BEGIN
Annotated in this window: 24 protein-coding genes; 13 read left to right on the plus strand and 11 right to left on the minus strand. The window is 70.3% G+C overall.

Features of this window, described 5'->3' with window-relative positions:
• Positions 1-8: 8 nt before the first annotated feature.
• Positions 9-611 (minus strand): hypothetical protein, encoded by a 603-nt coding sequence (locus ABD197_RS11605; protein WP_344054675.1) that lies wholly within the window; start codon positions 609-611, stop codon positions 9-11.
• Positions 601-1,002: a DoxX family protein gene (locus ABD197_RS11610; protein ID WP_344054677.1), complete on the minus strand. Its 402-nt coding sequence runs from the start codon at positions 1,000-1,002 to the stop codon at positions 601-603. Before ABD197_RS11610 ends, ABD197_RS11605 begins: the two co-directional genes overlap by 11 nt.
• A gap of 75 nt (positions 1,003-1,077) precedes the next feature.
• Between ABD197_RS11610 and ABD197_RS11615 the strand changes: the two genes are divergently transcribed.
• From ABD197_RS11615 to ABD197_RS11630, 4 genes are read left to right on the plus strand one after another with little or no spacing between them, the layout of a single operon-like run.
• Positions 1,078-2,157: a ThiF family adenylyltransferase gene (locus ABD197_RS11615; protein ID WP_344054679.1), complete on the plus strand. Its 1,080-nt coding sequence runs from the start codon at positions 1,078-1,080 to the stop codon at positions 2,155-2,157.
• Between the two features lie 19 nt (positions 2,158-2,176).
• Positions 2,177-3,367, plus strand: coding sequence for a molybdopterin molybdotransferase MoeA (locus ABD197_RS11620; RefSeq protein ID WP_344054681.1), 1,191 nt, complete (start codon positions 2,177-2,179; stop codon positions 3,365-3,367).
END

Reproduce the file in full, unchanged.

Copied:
Annotated in this window: 24 protein-coding genes; 13 read left to right on the plus strand and 11 right to left on the minus strand. The window is 70.3% G+C overall.

Features of this window, described 5'->3' with window-relative positions:
• Positions 1-8: 8 nt before the first annotated feature.
• Positions 9-611 (minus strand): hypothetical protein, encoded by a 603-nt coding sequence (locus ABD197_RS11605; protein WP_344054675.1) that lies wholly within the window; start codon positions 609-611, stop codon positions 9-11.
• Positions 601-1,002: a DoxX family protein gene (locus ABD197_RS11610; protein ID WP_344054677.1), complete on the minus strand. Its 402-nt coding sequence runs from the start codon at positions 1,000-1,002 to the stop codon at positions 601-603. Before ABD197_RS11610 ends, ABD197_RS11605 begins: the two co-directional genes overlap by 11 nt.
• A gap of 75 nt (positions 1,003-1,077) precedes the next feature.
• Between ABD197_RS11610 and ABD197_RS11615 the strand changes: the two genes are divergently transcribed.
• From ABD197_RS11615 to ABD197_RS11630, 4 genes are read left to right on the plus strand one after another with little or no spacing between them, the layout of a single operon-like run.
• Positions 1,078-2,157: a ThiF family adenylyltransferase gene (locus ABD197_RS11615; protein ID WP_344054679.1), complete on the plus strand. Its 1,080-nt coding sequence runs from the start codon at positions 1,078-1,080 to the stop codon at positions 2,155-2,157.
• Between the two features lie 19 nt (positions 2,158-2,176).
• Positions 2,177-3,367, plus strand: coding sequence for a molybdopterin molybdotransferase MoeA (locus ABD197_RS11620; RefSeq protein ID WP_344054681.1), 1,191 nt, complete (start codon positions 2,177-2,179; stop codon positions 3,365-3,367).